35-Year-Old Pitcher – Free Agent
2018 Fantasy Baseball Outlook
There was no outlook written for Sean Marshall in 2018. Check out the latest news below for more on his current fantasy value.
Sean Marshall Contract Information:
Signed a three-year contract with the Reds in February 2012.
Marshall (shoulder) will need multiple throwing sessions before he can begin a rehab assignment, Mark Sheldon of MLB.com reports.
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Sean Marshall Split Stats (View Full Split Stats)
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Sean Marshall: Past News Updates ( ▲ View most recent update )
RotoWire's Preseason Outlooks
There was no outlook written for Sean Marshall.
Kids, don't sign non-elite relievers to long-term contracts before they become free agents. Marshall had one great year with the Reds and signed a three-year deal before his contract expired in 2012, and over the breadth of his three-year extension he ended up pitching 24.1 innings. We'll see if he ever regains the form that led him to getting that contract in the first place, but it's not looking good.
Marshall is just one of the more recent examples of the risks involved with signing relief pitchers to long-term deals. He signed a three-year contract extension shortly after arriving with the Reds via trade from the Cubs and pitched great in his first season with the Reds, but since the contract has kicked in he has pitched only 24.1 innings over the last two seasons, spanning 31 games. He had shoulder surgery in June, finishing off a 2014 season that never got untracked. Marshall reported feeling great in his physical therapy over the season, but the track record of pitchers returning from shoulder surgery is pretty grim. Any positive contribution that the Reds get from him as a setup man in 2015 will be considered a bonus.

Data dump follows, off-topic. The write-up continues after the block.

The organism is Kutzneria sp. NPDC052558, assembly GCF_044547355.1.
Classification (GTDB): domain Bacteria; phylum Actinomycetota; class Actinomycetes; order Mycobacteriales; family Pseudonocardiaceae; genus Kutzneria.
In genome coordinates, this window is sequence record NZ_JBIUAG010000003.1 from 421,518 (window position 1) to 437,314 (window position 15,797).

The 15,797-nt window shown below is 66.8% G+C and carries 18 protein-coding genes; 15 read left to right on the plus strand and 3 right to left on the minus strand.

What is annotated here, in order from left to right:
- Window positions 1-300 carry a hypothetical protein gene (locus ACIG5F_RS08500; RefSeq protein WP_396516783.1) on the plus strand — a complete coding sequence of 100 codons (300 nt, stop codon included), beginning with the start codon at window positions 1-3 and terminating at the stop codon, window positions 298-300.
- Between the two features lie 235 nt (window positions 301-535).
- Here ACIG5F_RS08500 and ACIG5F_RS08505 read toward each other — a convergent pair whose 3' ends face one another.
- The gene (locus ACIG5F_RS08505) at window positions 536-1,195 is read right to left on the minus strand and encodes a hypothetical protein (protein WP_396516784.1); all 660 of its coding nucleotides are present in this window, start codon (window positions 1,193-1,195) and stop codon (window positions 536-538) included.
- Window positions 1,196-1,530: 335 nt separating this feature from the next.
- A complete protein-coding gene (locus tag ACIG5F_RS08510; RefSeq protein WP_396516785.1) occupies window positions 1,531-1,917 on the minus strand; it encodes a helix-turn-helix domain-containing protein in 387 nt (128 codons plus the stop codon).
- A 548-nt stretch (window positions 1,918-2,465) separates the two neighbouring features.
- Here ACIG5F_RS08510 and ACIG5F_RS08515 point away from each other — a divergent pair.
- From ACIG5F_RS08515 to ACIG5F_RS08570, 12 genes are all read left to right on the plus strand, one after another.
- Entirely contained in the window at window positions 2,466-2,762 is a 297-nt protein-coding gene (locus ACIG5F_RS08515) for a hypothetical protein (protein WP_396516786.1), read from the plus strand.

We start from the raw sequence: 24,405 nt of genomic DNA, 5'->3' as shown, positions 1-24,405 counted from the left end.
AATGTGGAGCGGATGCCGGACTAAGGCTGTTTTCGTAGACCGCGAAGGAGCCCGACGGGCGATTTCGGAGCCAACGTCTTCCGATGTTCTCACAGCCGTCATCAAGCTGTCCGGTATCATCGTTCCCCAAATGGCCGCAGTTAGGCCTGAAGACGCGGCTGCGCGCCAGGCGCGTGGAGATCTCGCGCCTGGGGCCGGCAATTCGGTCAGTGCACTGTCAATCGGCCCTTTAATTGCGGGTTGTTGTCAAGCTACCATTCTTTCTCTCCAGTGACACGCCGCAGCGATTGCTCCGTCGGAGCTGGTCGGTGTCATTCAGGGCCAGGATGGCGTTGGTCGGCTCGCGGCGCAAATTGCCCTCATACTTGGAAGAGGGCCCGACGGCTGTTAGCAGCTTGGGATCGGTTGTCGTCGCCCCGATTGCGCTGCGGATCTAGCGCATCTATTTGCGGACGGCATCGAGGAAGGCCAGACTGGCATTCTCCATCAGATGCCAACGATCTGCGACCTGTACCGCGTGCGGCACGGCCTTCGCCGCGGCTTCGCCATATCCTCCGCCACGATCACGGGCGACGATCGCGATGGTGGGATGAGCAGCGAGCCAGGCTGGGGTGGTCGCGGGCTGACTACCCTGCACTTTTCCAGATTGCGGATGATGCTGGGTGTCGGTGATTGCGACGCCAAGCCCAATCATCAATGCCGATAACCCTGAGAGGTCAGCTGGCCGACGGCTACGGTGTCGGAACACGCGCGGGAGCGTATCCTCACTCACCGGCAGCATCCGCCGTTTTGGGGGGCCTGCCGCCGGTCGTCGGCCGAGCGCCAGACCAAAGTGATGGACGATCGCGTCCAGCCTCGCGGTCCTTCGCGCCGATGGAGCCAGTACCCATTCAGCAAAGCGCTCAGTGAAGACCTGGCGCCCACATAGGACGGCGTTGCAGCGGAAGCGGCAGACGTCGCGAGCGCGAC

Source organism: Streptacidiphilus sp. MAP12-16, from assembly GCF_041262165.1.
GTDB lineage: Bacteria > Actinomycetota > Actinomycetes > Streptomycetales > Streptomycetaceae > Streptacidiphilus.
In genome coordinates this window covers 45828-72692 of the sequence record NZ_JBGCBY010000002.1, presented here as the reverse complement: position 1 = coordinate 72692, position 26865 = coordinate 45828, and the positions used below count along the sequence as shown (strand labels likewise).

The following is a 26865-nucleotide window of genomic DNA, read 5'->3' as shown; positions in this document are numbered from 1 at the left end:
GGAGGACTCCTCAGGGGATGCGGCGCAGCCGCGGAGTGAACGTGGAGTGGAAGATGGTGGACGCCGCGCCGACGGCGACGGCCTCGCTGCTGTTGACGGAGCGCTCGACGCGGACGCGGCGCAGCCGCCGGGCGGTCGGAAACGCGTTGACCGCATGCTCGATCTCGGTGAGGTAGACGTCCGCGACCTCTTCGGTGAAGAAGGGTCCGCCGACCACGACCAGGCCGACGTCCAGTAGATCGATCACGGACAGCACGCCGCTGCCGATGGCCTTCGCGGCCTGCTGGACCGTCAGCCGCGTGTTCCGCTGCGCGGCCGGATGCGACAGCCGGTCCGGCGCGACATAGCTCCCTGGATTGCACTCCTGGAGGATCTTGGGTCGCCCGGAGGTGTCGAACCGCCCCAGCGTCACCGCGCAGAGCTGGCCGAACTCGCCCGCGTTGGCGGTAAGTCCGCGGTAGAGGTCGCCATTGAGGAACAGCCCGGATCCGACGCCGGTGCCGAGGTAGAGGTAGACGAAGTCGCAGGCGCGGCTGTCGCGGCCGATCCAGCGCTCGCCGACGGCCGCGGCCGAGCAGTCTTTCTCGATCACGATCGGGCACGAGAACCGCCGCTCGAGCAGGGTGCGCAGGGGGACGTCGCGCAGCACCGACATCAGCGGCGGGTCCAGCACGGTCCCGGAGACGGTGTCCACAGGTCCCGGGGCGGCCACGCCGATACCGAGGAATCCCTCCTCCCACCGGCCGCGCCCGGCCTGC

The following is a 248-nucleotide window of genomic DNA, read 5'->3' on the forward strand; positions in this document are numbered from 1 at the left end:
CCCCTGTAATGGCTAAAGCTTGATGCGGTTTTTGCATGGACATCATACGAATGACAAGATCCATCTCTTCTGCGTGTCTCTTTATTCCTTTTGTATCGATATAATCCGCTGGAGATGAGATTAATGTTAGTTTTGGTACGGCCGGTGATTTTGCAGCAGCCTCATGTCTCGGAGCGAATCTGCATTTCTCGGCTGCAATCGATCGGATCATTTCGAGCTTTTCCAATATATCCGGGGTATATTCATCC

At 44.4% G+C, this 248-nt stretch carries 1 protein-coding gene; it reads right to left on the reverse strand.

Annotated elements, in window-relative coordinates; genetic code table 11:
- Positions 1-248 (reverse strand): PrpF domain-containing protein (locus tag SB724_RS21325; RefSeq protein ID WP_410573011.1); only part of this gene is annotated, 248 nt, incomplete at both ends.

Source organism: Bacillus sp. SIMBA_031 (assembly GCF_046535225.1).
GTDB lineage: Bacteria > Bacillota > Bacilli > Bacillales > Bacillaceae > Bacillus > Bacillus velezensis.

Marshall's 2013 season was marred by a shoulder injury that caused him to miss four months. His injury was a pretty big blow to a Reds bullpen that also lost Jonathan Broxton for most of the season, but it also illustrated a baseball truism - most relievers get hurt, and thus multi-year deals to all but the very elite are risky. The future for Marshall is shaky, given his shoulder woes last season, but it seems unlikely that he'll close even if the Reds move Aroldis Chapman into the rotation.
If you paid full price for Marshall as a closer, you were disappointed with his nine-save season. If you drafted before Ryan Madson's injury or were in a Scoresheet or Strat-o-Matic league, you were thrilled with his performance. The Reds certainly were happy with Marshall's third fantastic season in a row, despite some drama regarding whether he's capable of closing before they turned to Aroldis Chapman for good. Marshall likely will resume with the set-up role that he finished the 2012 season, even if Chapman is converted back into the rotation. He'll be with the Reds for two more years, having signed a three-year deal with them after the trade from the Cubs.